To this must be added a second reason why al Qaeda has failed to bring about the requisite change—it lacks the organizational capacity to topple regimes in the Middle East. In a way, al Qaeda has chosen to fight the West because it is easier to do so—political organization, much less armed struggle, is almost unthinkable in the countries that al Qaeda would most like to attack: Egypt and Saudi Arabia. Hence, al Qaeda has substituted the war it wants to fight for the war it can fight. But al Qaeda has hardly weakened the Middle East countries’ capacity to quell down whatever political opposition al Qaeda can muster. Even more, al Qaeda lack a political message—it can articulate grievances but it does not have the organizational capability to do anything other than fight wars. Even if a power vacuum were to be created in the Middle East, it is unclear that al Qaeda would be able to fill it.

It is the weakness of this strategy that makes Al Qaeda’s have a second bet—to believe that it can win the war by forcing America to lose it. This could be accomplished in either of two ways: one possibility is that America, and the American public in particular, will tire of fighting in the Middle East, pack up and go. There are signs that Americans are growing weary of the war in Iraq; but that is partly because the situation in Iraq seems unmanageable and partly because the link between the war in Iraq and the war on terror has been severed in many public minds. What is more important, however, is that Americans are unwilling to make the sacrifices that would ensue were America to minimize its meddling in the Middle East—particularly a move away from reliance on resources which are overwhelmingly concentrated in the Middle East. Put otherwise, to withdraw from the Middle East would necessitate a change in the way of life that Americans are not prepared to make—hence, the case for attaching a high geopolitical importance to the region will remain strong.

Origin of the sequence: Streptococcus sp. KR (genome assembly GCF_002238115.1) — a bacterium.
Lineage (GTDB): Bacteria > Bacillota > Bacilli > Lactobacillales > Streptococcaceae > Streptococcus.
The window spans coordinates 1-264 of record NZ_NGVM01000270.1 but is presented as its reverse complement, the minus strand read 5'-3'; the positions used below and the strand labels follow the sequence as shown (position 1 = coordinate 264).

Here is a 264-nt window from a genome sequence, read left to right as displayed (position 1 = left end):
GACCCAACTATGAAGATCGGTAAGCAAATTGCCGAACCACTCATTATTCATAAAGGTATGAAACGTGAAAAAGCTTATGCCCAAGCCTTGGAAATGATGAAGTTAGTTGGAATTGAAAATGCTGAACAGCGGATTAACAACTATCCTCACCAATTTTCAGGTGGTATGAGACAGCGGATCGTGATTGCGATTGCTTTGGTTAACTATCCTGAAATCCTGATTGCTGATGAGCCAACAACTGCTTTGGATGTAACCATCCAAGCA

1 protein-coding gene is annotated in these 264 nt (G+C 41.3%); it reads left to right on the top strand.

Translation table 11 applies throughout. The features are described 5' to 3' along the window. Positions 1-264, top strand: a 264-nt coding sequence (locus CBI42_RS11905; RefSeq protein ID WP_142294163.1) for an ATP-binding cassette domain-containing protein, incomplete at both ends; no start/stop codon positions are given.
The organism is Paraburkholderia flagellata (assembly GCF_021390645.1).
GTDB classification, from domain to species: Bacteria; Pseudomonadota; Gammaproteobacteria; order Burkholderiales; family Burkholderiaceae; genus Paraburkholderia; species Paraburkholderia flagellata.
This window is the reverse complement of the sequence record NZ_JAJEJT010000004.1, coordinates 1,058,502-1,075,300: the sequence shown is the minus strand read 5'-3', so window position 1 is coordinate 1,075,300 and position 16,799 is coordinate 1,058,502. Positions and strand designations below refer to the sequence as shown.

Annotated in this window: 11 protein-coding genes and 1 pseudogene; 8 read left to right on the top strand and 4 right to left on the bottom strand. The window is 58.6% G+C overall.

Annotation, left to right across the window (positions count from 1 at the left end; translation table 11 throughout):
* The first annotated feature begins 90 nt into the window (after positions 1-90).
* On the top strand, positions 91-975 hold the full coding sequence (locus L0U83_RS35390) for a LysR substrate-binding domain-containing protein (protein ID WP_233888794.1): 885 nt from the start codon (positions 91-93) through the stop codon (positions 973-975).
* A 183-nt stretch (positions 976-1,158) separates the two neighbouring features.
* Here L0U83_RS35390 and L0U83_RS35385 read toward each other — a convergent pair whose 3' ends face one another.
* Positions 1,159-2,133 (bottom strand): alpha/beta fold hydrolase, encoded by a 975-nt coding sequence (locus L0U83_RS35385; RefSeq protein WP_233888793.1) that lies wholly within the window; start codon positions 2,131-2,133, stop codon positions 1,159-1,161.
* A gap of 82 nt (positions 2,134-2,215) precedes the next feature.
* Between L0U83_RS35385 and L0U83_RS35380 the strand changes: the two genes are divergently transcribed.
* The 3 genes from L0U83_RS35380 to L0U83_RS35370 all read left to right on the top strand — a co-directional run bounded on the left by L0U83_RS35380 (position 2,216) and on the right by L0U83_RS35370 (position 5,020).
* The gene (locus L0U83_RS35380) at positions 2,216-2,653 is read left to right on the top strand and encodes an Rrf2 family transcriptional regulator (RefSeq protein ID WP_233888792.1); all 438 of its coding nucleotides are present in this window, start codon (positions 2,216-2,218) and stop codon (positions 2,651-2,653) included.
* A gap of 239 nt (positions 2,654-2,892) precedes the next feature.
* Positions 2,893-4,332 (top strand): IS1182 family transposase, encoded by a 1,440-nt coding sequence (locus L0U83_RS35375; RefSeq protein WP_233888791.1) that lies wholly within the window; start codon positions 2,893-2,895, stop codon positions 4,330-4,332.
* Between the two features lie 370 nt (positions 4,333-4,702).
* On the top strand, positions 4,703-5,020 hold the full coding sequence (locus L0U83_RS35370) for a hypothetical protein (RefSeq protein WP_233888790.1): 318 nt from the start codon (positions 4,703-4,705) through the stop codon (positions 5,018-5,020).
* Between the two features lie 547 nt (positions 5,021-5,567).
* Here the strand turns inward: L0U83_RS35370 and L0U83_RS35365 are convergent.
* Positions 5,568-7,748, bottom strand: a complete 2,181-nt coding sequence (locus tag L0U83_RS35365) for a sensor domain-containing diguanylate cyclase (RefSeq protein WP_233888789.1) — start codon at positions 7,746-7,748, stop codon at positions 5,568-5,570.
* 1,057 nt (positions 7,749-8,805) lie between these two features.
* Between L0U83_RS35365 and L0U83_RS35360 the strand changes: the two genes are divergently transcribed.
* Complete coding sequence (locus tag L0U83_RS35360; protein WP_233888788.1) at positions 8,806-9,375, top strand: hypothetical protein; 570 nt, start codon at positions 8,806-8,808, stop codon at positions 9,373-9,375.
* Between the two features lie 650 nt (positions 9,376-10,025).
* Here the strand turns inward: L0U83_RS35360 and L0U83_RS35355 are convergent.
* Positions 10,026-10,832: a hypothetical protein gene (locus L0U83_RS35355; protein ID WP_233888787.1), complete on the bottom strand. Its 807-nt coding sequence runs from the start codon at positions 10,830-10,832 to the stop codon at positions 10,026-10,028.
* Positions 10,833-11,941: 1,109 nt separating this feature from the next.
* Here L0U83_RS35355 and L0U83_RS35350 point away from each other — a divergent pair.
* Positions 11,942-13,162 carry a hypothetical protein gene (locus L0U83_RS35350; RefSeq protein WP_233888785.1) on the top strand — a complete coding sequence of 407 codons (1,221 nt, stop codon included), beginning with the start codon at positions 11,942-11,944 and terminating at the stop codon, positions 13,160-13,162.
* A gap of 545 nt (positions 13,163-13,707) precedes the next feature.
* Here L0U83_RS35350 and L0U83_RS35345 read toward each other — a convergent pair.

The other prospect for al Qaeda to win this war is to force an American withdrawal; similarly to the Soviet loss in Afghanistan, this scenario would mean that America can no longer fight or maintain heavy forces abroad. But the structure of the world economy—and its financial dependence on America—and the flexibility of America’s own economy in running deficits without immediately negative consequences are both assets in America’s advantage. What is more, the American economy is sufficiently robust to handle high levels of military spending without forcing a reconsideration of American life or society, as happened in the Soviet Union. The one upside for al Qaeda is that many of America’s traditional allies have shied away from sticking in full with America’s policies, which explains al Qaeda’s emphasis in trying to drive a wedge between America and its European allies. But although America is finding that there are limits to what military power and unilateralism can do, this has yet to lead America to rethink its entire military posture or alliance network in the world.

What emerges from this analysis is that al Qaeda has the tactical upper hand, by remaining a continuous nuisance for the West, but the strategic disadvantage of not being sufficiently powerful to bring forth the change it aspires to in the Muslim world.


America’s search for security from terrorist groups consists of three separate components: first, America can deny terrorists the operational capacity to attack it; second, it can decrease the desire that people have to fight America; and third, it can make itself more likable in the world, thus diminishing the extent of the preoccupation that foreigners have with America. America’s strategic advantage is that its security can be preserved by achieving any of the three, while the terrorists depend on a combination of all three to win (they need people who hate America and have both the capacity and the desire to fight it).